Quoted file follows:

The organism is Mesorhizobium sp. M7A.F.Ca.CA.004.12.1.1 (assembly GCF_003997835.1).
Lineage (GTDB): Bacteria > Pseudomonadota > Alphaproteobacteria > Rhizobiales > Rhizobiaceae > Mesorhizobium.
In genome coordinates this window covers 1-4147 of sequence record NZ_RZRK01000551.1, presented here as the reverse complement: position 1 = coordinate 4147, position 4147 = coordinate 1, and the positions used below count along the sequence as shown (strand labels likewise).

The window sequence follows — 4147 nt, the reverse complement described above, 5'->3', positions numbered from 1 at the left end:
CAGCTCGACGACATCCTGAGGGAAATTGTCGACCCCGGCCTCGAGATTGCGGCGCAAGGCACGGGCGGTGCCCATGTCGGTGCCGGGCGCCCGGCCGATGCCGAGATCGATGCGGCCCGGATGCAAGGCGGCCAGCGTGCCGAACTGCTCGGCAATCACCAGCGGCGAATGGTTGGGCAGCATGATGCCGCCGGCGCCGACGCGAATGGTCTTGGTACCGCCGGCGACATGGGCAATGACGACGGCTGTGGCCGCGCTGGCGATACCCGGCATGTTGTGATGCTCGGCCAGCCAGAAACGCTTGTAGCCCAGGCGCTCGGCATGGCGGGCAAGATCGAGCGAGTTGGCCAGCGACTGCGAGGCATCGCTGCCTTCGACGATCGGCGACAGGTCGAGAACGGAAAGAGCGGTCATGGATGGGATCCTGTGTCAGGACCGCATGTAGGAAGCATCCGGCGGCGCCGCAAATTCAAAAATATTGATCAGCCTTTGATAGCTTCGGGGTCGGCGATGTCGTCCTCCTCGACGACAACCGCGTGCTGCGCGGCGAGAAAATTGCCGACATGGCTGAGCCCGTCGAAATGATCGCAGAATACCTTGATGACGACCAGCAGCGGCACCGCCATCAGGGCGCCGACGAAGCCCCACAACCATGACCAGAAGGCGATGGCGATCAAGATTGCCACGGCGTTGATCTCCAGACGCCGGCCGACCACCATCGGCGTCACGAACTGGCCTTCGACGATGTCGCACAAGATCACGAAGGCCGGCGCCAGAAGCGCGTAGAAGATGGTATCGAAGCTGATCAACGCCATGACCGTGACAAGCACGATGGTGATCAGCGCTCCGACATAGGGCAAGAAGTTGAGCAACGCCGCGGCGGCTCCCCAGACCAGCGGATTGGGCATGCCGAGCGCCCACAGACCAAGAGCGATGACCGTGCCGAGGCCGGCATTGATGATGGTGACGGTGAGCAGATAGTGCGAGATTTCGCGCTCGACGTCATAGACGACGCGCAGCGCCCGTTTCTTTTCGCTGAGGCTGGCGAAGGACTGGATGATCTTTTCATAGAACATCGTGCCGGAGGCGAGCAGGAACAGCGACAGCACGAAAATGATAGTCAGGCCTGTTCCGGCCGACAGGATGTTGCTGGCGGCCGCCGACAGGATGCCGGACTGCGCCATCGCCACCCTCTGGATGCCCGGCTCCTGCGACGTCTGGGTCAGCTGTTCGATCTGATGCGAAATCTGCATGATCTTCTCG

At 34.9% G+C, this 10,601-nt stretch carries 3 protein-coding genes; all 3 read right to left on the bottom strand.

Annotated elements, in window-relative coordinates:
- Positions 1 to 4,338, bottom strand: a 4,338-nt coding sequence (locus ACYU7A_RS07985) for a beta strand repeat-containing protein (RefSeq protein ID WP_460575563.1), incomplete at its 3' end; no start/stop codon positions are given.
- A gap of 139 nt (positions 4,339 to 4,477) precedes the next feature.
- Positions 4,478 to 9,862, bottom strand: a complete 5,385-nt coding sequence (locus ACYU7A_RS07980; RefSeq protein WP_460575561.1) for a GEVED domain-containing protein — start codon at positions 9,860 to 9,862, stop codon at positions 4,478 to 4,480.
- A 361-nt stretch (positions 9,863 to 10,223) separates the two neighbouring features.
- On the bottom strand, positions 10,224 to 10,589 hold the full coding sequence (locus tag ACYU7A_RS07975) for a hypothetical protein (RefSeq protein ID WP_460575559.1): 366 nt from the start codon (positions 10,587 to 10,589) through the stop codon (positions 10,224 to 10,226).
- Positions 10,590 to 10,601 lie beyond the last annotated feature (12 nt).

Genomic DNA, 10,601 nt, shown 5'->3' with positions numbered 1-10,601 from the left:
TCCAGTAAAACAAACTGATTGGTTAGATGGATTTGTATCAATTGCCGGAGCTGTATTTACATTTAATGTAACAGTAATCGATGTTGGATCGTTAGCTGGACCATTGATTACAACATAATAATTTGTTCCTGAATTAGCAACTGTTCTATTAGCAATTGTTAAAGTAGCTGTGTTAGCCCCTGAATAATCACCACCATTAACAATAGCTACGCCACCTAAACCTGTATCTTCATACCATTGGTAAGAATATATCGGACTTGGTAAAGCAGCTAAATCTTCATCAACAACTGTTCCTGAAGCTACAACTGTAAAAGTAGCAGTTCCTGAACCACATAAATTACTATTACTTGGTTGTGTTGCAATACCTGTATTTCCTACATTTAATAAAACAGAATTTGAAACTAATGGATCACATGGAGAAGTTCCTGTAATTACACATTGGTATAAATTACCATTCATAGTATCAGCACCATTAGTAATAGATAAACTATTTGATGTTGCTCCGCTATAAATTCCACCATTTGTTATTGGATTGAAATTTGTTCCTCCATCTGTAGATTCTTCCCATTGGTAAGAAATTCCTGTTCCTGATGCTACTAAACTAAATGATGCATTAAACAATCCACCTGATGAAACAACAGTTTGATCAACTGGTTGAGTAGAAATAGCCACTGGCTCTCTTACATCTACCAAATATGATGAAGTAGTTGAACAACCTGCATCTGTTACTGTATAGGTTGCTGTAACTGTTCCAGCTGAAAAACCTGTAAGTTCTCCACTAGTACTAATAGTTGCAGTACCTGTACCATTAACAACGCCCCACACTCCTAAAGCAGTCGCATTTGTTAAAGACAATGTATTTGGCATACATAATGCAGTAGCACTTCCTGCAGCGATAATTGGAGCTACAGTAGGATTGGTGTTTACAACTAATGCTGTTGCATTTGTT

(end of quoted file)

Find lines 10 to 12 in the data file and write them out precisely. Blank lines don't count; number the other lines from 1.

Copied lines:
- Positions 4,478 to 9,862, bottom strand: a complete 5,385-nt coding sequence (locus ACYU7A_RS07980; RefSeq protein WP_460575561.1) for a GEVED domain-containing protein — start codon at positions 9,860 to 9,862, stop codon at positions 4,478 to 4,480.
- A 361-nt stretch (positions 9,863 to 10,223) separates the two neighbouring features.
- On the bottom strand, positions 10,224 to 10,589 hold the full coding sequence (locus tag ACYU7A_RS07975) for a hypothetical protein (RefSeq protein ID WP_460575559.1): 366 nt from the start codon (positions 10,587 to 10,589) through the stop codon (positions 10,224 to 10,226).